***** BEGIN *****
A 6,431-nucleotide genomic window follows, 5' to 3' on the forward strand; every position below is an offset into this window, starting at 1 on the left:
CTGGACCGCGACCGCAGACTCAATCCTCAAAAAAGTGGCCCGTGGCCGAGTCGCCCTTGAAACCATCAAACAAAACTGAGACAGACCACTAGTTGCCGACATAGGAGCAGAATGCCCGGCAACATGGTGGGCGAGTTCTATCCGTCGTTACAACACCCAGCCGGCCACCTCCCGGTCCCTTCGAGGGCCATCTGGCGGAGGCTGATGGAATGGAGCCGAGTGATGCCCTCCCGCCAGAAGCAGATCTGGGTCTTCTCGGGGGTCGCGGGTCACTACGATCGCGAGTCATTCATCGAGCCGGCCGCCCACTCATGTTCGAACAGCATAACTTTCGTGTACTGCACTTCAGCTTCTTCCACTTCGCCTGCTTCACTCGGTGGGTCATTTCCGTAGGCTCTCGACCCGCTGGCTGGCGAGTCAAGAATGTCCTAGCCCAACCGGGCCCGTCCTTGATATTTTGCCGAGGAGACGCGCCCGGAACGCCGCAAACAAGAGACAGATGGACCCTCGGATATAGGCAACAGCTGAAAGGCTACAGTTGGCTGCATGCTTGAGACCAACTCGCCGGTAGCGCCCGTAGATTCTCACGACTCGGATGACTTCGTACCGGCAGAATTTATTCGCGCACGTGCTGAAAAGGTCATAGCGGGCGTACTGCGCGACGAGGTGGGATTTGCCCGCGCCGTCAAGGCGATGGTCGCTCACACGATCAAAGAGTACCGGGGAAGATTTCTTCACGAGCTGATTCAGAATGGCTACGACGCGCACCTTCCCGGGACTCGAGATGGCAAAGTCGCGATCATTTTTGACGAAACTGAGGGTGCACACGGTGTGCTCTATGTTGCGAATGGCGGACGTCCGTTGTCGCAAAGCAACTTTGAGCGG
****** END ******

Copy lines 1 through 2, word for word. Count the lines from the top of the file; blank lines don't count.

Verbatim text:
A 6,431-nucleotide genomic window follows, 5' to 3' on the forward strand; every position below is an offset into this window, starting at 1 on the left:
CTGGACCGCGACCGCAGACTCAATCCTCAAAAAAGTGGCCCGTGGCCGAGTCGCCCTTGAAACCATCAAACAAAACTGAGACAGACCACTAGTTGCCGACATAGGAGCAGAATGCCCGGCAACATGGTGGGCGAGTTCTATCCGTCGTTACAACACCCAGCCGGCCACCTCCCGGTCCCTTCGAGGGCCATCTGGCGGAGGCTGATGGAATGGAGCCGAGTGATGCCCTCCCGCCAGAAGCAGATCTGGGTCTTCTCGGGGGTCGCGGGTCACTACGATCGCGAGTCATTCATCGAGCCGGCCGCCCACTCATGTTCGAACAGCATAACTTTCGTGTACTGCACTTCAGCTTCTTCCACTTCGCCTGCTTCACTCGGTGGGTCATTTCCGTAGGCTCTCGACCCGCTGGCTGGCGAGTCAAGAATGTCCTAGCCCAACCGGGCCCGTCCTTGATATTTTGCCGAGGAGACGCGCCCGGAACGCCGCAAACAAGAGACAGATGGACCCTCGGATATAGGCAACAGCTGAAAGGCTACAGTTGGCTGCATGCTTGAGACCAACTCGCCGGTAGCGCCCGTAGATTCTCACGACTCGGATGACTTCGTACCGGCAGAATTTATTCGCGCACGTGCTGAAAAGGTCATAGCGGGCGTACTGCGCGACGAGGTGGGATTTGCCCGCGCCGTCAAGGCGATGGTCGCTCACACGATCAAAGAGTACCGGGGAAGATTTCTTCACGAGCTGATTCAGAATGGCTACGACGCGCACCTTCCCGGGACTCGAGATGGCAAAGTCGCGATCATTTTTGACGAAACTGAGGGTGCACACGGTGTGCTCTATGTTGCGAATGGCGGACGTCCGTTGTCGCAAAGCAACTTTGAGCGG